City approves evolving Huntington Center upgrades

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By Tristan Navera  –  Reporter, Columbus Business First


The overhaul of Huntington Center is evolving, with plans now calling for a new lobby complete with "the largest greenwall in Ohio." 

A host of design firms are helping with a multimillion-dollar refresh of the 37-story landmark tower downtown, with Houston-based owner Hines eager for a new look for the 33-year-old tower.

A fresh set of renovations were presented to the Downtown Commission Tuesday. The 907,010-square-foot building at 41 S. High St. is the ninth-most valuable commercial property in the area, valued at $91.3 million in 2015 according to the Franklin County Auditor.

Chicago-based design firm Hartshorne Plunkard Architecture Ltd. was brought aboard to oversee the renovations. The team also includes the Design Collective and MKSK as landscape and streetscape architect.

Gene McHugh, a principal at Design Collective, said designers have worked up plans over the years that include upgraded common areas, a renovated lobby, a business lounge, rooftop terrace and amenities for tenants on the 33rd floor.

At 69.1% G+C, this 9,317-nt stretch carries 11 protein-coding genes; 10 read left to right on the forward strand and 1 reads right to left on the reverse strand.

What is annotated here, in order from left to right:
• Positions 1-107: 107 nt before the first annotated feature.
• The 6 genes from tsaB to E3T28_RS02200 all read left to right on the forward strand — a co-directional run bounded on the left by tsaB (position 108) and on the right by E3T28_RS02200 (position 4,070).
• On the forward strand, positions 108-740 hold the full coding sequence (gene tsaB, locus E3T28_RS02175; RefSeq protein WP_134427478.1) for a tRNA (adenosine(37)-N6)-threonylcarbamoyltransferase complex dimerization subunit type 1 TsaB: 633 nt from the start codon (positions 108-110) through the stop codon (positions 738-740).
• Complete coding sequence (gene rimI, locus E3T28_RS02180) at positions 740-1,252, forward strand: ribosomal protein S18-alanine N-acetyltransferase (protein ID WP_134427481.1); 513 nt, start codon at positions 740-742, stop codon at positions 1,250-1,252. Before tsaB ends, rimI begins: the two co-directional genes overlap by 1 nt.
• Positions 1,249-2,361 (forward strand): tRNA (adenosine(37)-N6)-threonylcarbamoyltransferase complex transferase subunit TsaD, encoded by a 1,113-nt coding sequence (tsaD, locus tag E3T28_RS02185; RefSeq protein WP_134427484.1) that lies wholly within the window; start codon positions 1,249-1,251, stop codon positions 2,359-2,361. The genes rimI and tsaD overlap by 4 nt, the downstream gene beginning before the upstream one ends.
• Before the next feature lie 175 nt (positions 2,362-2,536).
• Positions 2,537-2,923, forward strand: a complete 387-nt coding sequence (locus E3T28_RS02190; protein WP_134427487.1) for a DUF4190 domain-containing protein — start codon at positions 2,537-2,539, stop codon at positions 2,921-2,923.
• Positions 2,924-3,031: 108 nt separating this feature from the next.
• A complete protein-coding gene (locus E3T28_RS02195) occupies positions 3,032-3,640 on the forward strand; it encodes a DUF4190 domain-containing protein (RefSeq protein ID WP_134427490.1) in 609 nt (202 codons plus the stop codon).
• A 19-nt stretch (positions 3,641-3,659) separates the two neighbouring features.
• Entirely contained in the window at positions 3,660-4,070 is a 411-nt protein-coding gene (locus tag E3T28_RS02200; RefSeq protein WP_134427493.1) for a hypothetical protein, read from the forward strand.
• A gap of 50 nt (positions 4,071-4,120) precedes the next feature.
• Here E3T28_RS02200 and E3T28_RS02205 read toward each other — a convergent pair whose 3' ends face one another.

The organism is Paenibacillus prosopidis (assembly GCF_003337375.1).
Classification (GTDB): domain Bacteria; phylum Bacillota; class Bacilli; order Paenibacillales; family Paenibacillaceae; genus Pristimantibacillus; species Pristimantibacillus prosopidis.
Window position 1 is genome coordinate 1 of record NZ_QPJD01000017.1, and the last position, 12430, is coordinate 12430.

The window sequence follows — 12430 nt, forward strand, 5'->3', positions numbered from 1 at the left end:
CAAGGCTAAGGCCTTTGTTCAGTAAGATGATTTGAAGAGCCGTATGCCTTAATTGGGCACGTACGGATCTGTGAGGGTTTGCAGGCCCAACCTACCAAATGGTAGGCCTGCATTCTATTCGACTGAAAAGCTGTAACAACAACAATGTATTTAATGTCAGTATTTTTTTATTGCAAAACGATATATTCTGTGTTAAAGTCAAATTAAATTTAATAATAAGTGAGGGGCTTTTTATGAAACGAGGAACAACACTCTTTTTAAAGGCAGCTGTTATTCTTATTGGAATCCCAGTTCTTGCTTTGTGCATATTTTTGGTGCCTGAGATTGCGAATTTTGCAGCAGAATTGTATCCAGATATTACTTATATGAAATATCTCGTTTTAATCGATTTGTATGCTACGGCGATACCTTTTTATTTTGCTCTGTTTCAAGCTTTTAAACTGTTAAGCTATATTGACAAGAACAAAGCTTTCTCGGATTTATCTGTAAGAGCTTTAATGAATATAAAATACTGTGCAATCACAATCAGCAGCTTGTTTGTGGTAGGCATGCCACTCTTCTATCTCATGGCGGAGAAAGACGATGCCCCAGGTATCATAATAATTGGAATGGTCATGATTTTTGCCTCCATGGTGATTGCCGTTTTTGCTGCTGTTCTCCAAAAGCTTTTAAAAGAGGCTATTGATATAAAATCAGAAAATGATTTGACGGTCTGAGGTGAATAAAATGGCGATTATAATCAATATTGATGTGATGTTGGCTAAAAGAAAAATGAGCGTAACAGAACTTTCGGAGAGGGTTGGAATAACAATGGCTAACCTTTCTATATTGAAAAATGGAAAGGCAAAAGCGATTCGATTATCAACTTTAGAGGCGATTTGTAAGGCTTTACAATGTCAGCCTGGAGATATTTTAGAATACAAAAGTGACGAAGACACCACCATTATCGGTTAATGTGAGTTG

"There's been a lot of advancement of the overall design impacting the overall project," McHugh said.

And then there are the "greenwalls" – a vertical artwork made of plants and grasses. A massive greenwall will line the two-story main lobby of the building.

Designers say these natural elements are beautiful to look at and help provide insulation and sound dampening. The planting will be predominantly grasses, shade and perennial plantings.

While the world is brown and gray outside in the winter, the lobby will remain green.

The building's outside will get some love, too, said Rick Espe, a principal with MKSK.

One of the front planters facing Capitol Square will be removed and ballards added to give it less of a busy look. Some of the initial plans for the outside of the building have changed as engineers now see there is a concrete roof deck just below the sidewalk that supports leased underground space.

"The big picture for the streetscape was to open the sight line to the capital," Espe said. "There's a lot of clutter in the front of the building and we want to clean it up."

Atop the building, a 10-foot wind screen will be installed along the rooftop patio.

Other upgrades completed or planned there include a lounge, bike storage area, and a co-working space.

Hines secured a $140 million loan last year to refinance the tower. Its tenants include Huntington National Bank, Porter Wright Morris & Arthur LLP and PricewaterhouseCoopers.

Like other downtown properties, it has had to contend with a market that seems to favor new, suburban office buildings.

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